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Russia Yields Surge Most in Month Since May 2012 as Ruble Slides

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May 31 (Bloomberg) -- Russia’s 2027 ruble bonds had their worst month in at least a year as investors shunned riskier assets amid concern the U.S. Federal Reserve may pare back stimulus and on expectations May inflation will quicken.

The yield on benchmark OFZ bonds due February 2027 rose 10 basis points, or 0.10 percentage point, to 7.54 percent at 7 p.m. in Moscow. That’s the highest since November 20, with the advance for May of 74 basis points within one basis point of the increase for the same period last year. The ruble weakened.

Developing-nation assets have slumped this month after Fed Chairman Ben S. Bernanke said last week the central bank could reduce the pace of bond purchases if there is a sustained improvement in growth. Russian consumer prices probably rose 7.3 percent in May from a year earlier, up from 7.2 percent in April and more than 100 basis points above Bank Rossii’s target, according to a Bloomberg survey of economists.

“The OFZ market became the victim of frightened foreign investors, who last month were buying all local-currency emerging-market bonds, but are now selling them on concern that the Fed will curtail QE,” Alexei Tretyakov, chief executive officer at Aricapital Asset Management in Moscow, said in e-mailed comments.

Rates Decision

The Russian central bank left its main interest rates unchanged at a May 15 meeting, citing inflation above its annual target of 5 percent to 6 percent. Bank Rossii directors are scheduled to meeting next on borrowing costs in the first half of June.

Policy makers will probably cut the main rates “over the summer,” which makes OFZ “attractive,” Tretyakov said. Bank Rossii reduced some secondary market rates in April and May.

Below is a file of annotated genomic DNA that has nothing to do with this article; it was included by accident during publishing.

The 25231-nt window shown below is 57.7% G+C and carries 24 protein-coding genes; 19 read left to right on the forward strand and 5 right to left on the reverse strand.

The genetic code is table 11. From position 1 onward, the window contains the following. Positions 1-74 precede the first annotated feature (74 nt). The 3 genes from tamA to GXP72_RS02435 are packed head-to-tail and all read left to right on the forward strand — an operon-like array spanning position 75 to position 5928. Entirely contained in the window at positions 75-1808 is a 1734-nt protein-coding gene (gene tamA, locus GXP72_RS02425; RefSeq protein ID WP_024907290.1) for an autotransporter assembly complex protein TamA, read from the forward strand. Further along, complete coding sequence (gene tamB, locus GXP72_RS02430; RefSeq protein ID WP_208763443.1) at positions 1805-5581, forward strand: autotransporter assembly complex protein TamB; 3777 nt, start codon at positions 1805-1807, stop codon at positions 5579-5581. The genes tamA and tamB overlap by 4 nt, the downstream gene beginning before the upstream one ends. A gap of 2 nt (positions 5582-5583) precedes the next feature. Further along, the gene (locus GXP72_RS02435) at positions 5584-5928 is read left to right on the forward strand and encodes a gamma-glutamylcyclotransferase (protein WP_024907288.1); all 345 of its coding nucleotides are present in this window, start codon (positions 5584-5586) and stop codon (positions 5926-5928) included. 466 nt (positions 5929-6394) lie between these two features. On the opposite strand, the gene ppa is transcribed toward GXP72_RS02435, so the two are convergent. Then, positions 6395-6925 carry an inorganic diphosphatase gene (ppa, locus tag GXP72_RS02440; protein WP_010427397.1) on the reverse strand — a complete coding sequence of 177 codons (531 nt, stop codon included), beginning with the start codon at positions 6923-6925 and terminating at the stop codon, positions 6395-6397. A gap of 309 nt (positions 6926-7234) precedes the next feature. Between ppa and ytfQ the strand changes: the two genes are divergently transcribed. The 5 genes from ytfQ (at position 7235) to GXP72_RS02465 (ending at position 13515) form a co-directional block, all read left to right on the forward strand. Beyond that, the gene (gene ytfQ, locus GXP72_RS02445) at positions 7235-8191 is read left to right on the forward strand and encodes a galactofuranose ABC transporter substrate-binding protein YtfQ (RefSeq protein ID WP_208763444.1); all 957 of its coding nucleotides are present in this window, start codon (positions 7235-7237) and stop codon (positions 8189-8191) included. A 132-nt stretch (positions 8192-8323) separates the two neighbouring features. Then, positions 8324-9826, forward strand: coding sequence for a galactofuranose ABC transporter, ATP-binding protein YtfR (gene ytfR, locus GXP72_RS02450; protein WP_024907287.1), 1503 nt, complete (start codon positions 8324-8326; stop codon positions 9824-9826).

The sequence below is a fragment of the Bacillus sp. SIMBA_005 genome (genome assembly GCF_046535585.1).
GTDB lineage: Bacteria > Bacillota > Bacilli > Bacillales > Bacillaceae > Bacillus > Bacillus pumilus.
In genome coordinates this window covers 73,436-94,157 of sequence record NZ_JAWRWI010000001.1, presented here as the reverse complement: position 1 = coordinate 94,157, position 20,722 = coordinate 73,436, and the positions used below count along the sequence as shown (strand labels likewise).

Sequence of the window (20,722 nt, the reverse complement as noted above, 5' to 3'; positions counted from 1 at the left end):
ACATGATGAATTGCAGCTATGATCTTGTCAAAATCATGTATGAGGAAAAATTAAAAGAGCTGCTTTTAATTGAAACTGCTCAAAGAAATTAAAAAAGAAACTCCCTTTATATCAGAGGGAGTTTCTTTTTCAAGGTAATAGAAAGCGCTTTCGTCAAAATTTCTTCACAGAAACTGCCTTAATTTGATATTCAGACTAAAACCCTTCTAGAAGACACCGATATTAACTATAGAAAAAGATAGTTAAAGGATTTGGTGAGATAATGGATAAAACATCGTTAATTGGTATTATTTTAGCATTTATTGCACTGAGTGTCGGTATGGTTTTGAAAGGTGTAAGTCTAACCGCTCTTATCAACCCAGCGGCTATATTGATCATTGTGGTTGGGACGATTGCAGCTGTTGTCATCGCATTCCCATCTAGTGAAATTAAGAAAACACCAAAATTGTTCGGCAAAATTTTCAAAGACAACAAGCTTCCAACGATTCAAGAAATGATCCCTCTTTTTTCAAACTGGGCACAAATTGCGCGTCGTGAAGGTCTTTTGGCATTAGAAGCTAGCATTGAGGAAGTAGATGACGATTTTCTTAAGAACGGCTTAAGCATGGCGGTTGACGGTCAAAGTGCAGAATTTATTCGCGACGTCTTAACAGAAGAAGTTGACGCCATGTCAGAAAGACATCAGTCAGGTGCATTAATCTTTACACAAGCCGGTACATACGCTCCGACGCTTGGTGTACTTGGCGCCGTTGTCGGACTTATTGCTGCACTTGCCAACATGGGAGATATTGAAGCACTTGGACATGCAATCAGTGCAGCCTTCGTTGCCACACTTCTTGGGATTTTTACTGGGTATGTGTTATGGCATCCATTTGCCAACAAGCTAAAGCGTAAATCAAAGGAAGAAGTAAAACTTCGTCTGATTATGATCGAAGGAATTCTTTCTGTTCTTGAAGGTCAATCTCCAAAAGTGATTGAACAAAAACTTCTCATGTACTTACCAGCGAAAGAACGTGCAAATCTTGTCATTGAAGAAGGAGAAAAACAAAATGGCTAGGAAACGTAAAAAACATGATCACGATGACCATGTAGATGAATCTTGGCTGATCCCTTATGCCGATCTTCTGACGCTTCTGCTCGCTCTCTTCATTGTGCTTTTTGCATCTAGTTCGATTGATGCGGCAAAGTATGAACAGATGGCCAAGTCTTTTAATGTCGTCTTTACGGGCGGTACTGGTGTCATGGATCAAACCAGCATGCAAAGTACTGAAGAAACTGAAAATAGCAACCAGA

The ruble retreated 0.4 percent against Bank Rossii’s dollar-euro basket to 36.1897 compared, bringing the monthly decline to 1.8 percent. The Russian currency weakened 0.7 percent versus the dollar to 31.9450, compared with 31.1210 on April 30.

“We see further weakness for ruble later in the year, largely due to the ongoing decline in the current account surplus,” Vladimir Osakovskiy, chief economist for Russia at Bank of America Corp., said in e-mailed comments. The current account surplus at the end of the first quarter fell to $27.9 billion from $39.2 billion a year earlier, according to central bank data. The ruble will probably decline to 36.70 against the basket by year-end, Osakovskiy said.

Brent oil declined 0.8 percent to $101.37 per barrel, falling for the third day. Oil and natural-gas industries contribute about half of Russia’s budget revenue.

Emerging-market bond funds, where Russia has about 10.5 percent weighting, saw an outflow of $89 million in the week to May 29, the first reduction since June 2012, OAO Gazprombank said in an e-mailed report today, citing EPFR Global data.

“There’s no safe haven any more,” Konstantin Artemov, who manages $500 million in fixed-income securities at Raiffeisen Capital in Moscow, said in e-mailed comments. “We are now dependent on the hurricanes on global exchanges.”

To contact the reporter on this story: Vladimir Kuznetsov in Moscow at vkuznetsov2@bloomberg.net

To contact the editor responsible for this story: Wojciech Moskwa at wmoskwa@bloomberg.net

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